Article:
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Difference between git pull, git fetch and git clone (and git rebase)



04 January 2017no comments Random Posts

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Git Pull

From what I understand, git pull will pull down from a remote whatever you ask (so, whatever trunk you’re asking for) and instantly merge it into the branch you’re in when you make the request. Pull is a high-level request that runs ‘fetch’ then a ‘merge’ by default, or a rebase with ‘–rebase’. You could do without it, it’s just a convenience.

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%> git checkout localBranch
%> git pull origin master
%> git branch
master
* localBranch

The above will merge the remote “master” branch into the local “localBranch”.

Git fetch

Fetch is similar to pull, except it won’t do any merging.

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%> git checkout localBranch
 %> git fetch origin remoteBranch
%> git branch
master
* localBranch
remoteBranch

So, the fetch will have pulled down the remoteBranch and put it into a local branch called “remoteBranch”. creates a local copy of a remote branch which you shouldn’t manipulate directly; instead create a proper local branch and work on that. ‘git checkout’ has a confusing feature though. If you ‘checkout’ a local copy of a remote branch, it creates a local copy and sets up a merge to it by default.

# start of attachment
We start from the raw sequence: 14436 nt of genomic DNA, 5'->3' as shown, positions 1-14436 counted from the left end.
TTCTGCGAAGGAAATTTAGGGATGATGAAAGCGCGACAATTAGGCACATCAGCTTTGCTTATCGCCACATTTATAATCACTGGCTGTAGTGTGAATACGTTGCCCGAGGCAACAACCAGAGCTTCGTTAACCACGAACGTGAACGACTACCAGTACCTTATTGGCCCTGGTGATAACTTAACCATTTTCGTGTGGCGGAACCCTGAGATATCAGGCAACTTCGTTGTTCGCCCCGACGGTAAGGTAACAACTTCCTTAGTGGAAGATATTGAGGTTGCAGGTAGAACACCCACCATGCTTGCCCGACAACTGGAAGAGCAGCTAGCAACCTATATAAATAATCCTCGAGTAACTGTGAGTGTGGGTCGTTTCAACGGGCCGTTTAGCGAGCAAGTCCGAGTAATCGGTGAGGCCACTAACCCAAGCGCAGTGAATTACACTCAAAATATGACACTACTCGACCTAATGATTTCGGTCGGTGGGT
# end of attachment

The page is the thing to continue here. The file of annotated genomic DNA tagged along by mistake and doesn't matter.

Git clone

Git clone will clone a repo int a newly created directory. It’s useful for when you’re setting up your local doodah

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%> cd newfolder
%> git clone git@github.com:whatever/something.git
%> git branch
 * master
remoteBranch

Git clone additionally creates a remote called ‘origin’ for the repo cloned from, sets up a local branch based on the remote’s active branch (generally master), and creates remote-tracking branches for all the branches in the repo

Git rebase

Finally, git rebase is pretty cool. Anything you’ve changed by committing to your current branch but are no in the upstream are saved to a temporary area, so your branch is the same as it was before you started your changes, IE, clean. It then grabs the latest version of the branch from the remote If you do ‘git pull –rebase’, git will pull down the remote changes, rewind your local branch, then replays all your changes over the top of your current branch one by one, until you’re all up to date.

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